In Ukraine’s war against Russian aggression, satellites are absolutely essential on the battlefield. Since the beginning of the war, U.S. intelligence has supplied Ukraine with information about Russian troop positions and movements. We have intelligence satellites looking down at the whole country. I’ve reported previously on how Ukrainian units use U.S. satellite intelligence in their targeting of artillery and rocket strikes on Russian positions. Ukrainians using small drones will locate a Russian troop or vehicle position and transmit that information back to higher command, which in turn contacts U.S. intelligence operations that can check the drone’s estimated location against satellite intelligence from that area and provide more accurate location information that is used by Ukrainian artillery or rocket units to strike the target with great accuracy.

How does all of that take place? Well, in Ukraine, it’s all run by General Musk and his web of Starlink satellites constantly passing over Ukraine and the front lines with Russia. Recent reporting by the New York Times and today in a story by Ronan Farrow in The New Yorker tell the story of how Musk’s Starlink satellite network has become the electronic lifeblood of Ukraine’s fight against Russia. At the beginning of the war in February of 2022, Ukraine had a limited digital communications network connected through satellites run by another company. Russia quickly damaged that network with cyberattacks and electronic warfare, leaving Ukraine unable to communicate between its military and political leadership in Kyiv and Ukrainian military units fighting the Russians.

Enter General Musk’s Starlink. As Farrow described it, in the months following the Russian invasion, “fund-raising in Silicon Valley’s Ukrainian community, contracts with the U.S. Agency for International Development and with European governments, and pro-bono contributions from SpaceX facilitated the transfer of thousands of Starlink units to Ukraine. A soldier in Ukraine’s signal corps who was responsible for maintaining Starlink access on the front lines, and who asked to be identified only by his first name, Mykola, told me, ‘It’s the essential backbone of communication on the battlefield.’”

Let’s stop right there and describe the network General Musk controls. With his SpaceX rockets that can carry up to 60 satellites each time one is launched, Musk now has more than 4,500 Starlink satellites in low orbit around the globe. The advantage SpaceX has over other companies, which include rockets launched by NASA, is that the lower stages of Space-X rockets can return to earth and land themselves and are thus reusable. That’s how Musk has gotten 4,500 of them up there.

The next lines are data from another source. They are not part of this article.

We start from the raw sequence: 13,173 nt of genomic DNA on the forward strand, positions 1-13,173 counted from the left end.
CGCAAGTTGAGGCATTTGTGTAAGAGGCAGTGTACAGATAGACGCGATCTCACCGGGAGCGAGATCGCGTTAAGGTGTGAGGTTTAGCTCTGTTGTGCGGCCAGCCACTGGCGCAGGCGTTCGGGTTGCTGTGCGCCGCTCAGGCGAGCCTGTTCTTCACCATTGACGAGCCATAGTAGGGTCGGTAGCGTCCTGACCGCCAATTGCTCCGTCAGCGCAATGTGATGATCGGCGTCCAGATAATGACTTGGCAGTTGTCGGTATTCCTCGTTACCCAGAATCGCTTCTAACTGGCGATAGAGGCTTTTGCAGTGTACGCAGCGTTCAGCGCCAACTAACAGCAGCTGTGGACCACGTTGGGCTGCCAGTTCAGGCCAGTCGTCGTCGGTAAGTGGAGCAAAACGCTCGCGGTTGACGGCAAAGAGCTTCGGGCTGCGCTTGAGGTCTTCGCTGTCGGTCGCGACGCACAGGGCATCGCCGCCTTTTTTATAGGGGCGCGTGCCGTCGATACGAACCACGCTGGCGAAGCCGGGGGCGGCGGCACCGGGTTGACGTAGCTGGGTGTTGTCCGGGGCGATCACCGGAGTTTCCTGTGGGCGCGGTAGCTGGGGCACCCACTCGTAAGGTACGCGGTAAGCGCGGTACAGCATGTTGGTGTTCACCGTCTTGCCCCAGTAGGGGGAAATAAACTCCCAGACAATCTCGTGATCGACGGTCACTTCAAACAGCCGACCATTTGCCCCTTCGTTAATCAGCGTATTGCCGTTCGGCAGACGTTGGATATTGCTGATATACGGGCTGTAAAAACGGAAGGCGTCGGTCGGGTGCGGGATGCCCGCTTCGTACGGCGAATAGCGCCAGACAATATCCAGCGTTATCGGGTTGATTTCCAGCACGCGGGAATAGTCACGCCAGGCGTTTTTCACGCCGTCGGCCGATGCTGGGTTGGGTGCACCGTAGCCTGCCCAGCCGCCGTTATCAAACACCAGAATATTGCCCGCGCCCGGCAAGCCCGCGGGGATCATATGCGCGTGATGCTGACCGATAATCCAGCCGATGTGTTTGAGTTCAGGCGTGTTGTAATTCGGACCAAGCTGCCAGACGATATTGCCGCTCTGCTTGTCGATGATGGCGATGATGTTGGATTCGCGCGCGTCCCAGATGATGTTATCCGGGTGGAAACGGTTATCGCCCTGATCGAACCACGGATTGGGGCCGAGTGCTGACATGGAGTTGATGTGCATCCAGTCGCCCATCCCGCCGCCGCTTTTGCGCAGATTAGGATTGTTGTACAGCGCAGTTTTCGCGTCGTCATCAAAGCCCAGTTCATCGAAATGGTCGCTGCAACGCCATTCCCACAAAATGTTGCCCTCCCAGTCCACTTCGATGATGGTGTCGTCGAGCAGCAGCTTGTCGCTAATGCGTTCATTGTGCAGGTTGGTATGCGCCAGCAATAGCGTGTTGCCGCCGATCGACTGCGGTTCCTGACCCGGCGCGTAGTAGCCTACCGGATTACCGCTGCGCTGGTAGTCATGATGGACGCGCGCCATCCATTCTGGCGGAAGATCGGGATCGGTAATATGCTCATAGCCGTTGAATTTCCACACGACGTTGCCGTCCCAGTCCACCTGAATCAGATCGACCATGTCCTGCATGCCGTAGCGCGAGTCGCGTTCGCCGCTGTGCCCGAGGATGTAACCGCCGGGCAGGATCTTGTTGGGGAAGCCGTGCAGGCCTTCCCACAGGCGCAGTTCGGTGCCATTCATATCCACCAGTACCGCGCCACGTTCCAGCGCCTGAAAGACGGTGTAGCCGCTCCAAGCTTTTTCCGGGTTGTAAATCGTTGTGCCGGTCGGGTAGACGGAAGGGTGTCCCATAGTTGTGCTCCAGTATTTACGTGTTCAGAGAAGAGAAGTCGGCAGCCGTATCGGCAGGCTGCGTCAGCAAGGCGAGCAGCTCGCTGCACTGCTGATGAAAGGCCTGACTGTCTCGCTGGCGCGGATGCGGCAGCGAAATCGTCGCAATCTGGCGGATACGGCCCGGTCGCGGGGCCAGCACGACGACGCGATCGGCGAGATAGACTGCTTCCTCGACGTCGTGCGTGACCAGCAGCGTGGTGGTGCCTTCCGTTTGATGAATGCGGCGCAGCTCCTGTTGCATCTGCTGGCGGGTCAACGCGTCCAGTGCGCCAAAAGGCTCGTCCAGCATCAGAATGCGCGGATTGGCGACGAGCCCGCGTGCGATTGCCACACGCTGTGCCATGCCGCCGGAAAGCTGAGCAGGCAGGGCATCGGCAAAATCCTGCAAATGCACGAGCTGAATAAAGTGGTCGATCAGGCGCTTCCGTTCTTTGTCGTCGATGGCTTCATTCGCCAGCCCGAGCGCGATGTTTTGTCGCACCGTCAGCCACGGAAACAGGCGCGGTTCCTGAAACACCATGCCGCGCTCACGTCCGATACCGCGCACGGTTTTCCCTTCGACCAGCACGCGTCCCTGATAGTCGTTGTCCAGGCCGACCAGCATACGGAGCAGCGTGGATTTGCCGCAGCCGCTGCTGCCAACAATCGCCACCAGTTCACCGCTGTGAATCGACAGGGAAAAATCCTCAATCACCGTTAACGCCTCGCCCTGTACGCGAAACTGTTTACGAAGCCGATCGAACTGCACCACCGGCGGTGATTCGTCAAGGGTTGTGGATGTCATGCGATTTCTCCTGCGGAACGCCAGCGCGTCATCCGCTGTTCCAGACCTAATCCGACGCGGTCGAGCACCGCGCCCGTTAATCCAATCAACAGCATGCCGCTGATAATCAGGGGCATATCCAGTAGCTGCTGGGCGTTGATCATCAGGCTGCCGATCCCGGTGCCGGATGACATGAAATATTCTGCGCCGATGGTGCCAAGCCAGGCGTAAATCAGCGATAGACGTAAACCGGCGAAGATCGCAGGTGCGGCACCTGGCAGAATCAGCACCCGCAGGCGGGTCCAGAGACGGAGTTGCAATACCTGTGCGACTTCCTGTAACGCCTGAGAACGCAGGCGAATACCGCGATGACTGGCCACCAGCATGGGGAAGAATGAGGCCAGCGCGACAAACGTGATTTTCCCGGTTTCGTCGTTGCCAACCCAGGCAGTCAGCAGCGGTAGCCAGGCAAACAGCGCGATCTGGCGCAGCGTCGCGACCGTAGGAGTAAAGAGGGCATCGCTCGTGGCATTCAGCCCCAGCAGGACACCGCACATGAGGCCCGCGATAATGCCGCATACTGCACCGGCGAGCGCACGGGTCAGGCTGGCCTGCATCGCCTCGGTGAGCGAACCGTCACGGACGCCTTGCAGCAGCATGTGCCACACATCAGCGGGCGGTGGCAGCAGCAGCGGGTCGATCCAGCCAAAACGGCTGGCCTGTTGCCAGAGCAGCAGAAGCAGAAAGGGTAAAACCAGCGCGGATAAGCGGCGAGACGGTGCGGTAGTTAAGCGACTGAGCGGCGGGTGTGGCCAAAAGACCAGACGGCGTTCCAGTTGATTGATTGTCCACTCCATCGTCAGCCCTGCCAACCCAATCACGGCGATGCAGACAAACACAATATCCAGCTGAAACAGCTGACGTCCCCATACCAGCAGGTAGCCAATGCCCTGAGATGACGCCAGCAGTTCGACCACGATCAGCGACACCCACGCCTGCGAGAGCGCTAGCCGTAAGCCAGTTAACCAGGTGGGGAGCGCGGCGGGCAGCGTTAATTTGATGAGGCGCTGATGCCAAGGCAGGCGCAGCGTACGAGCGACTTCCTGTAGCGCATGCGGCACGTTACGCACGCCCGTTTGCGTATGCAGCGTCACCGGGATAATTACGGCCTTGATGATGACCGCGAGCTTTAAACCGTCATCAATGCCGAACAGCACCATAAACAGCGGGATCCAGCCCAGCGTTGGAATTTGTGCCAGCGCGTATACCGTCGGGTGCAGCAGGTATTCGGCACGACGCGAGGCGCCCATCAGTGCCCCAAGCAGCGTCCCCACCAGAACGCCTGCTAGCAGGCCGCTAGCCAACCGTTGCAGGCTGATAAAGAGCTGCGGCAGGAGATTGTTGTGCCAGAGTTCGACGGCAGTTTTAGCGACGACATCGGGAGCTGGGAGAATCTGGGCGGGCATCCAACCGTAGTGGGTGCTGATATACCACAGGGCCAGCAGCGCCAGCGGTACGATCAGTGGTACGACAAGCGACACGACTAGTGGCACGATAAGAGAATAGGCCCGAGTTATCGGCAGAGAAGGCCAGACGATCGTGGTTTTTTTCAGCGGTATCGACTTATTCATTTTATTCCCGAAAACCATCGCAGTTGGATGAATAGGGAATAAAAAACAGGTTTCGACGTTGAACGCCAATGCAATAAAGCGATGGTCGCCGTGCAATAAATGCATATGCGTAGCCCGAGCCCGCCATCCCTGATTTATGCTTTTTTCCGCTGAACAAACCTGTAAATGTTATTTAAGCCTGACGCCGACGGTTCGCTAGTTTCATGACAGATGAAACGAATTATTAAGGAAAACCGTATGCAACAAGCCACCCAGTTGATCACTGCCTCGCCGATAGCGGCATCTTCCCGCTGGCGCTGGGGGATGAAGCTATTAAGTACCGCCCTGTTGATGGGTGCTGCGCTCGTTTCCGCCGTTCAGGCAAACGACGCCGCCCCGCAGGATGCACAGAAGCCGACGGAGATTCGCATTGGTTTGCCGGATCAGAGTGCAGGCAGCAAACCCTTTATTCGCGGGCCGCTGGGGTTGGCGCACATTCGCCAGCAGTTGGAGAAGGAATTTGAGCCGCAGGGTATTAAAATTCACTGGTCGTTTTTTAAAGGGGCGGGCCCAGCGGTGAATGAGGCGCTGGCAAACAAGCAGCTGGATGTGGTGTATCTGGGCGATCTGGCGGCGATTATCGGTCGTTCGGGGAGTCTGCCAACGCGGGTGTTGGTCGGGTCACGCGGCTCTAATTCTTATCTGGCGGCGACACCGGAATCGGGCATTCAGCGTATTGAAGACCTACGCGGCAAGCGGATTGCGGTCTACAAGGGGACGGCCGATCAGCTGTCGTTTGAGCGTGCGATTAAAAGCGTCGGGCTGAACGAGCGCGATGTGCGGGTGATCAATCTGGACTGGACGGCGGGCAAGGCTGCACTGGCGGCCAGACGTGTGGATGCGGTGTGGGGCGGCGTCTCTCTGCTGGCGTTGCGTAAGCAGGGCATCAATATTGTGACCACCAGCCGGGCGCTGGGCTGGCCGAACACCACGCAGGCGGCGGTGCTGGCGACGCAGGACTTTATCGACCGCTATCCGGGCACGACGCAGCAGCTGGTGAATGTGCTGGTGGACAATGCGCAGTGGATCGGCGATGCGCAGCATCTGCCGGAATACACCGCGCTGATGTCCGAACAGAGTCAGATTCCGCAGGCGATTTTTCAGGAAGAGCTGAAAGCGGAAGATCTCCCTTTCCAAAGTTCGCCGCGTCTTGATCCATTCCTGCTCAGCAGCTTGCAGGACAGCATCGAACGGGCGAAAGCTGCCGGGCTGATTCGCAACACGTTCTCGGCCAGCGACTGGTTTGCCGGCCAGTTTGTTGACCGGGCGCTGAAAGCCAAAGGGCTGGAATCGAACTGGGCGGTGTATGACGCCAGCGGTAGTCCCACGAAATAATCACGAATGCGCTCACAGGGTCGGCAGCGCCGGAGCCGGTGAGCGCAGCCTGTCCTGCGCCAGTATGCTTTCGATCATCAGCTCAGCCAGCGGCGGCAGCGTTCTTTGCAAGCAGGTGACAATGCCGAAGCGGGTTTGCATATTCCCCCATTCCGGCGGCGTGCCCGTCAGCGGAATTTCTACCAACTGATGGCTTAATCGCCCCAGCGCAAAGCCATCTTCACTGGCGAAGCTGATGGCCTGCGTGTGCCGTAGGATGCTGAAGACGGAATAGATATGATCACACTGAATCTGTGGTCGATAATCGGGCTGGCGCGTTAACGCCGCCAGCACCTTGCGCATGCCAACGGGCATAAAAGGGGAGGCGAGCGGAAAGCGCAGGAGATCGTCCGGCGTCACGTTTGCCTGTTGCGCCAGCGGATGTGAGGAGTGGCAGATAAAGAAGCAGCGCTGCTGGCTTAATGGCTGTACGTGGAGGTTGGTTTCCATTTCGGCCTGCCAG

The New York Times in its recent article on Musk and Starlink ran this illustration of where the satellites are, shown here as a screenshot of an animated illustration:


The satellites basically provide a global wifi network and are accessed from ground stations consisting of a tri-pod mounted terminal about the size of a laptop screen. The satellites are in a low orbit about 300 miles above the surface of the earth, constantly circulating above its surface. Communication from the earth station to a passing satellite occurs through its wifi connection and is passed from satellite to satellite as they pass over the ground station. The signals then get transmitted to other ground stations kind of like a huge digital cellphone network in the sky. But Musk’s network has the massive advantage of not needing cell towers to operate. The satellites carry the signals and do all the work.

It sounds wonderful, doesn’t it? Because the whole thing is digital, communications in Ukraine between ground stations can be encrypted, so they are secure from the prying ears of the Russian enemy. The problem, however, is that the whole thing—from the 4,500 satellites to every single station on the ground—is at the mercy of one man, Elon Musk.

Last year, General Musk got upset that the Ukrainians were moving on the battlefield to aggressively take back land that Russia had taken from them, so he cut off communications between Ukrainian Starlink ground stations near the front lines where the Ukrainian offensives were taking place, like the offensive that re-took Kherson. He used what is called “geofencing” to cut off communications between Ukrainian ground forces and Starlink satellites in Zaporizhzhia, Kharkiv, Donetsk, and Luhansk, The New Yorker reported. According to both the Times and The New Yorker, a frenzy of what amounted to negotiations took place between Ukraine, the Pentagon, and Musk to get communications restored. All of this happened after Musk appeared at a conference in Aspen and started talking in an alarming fashion about a peace plan for Ukraine that sounded suspiciously like the one being pushed by Vladimir Putin. The “peace” would consist of Ukraine giving up lands taken by Russia, including Crimea, in return for the end of hostilities.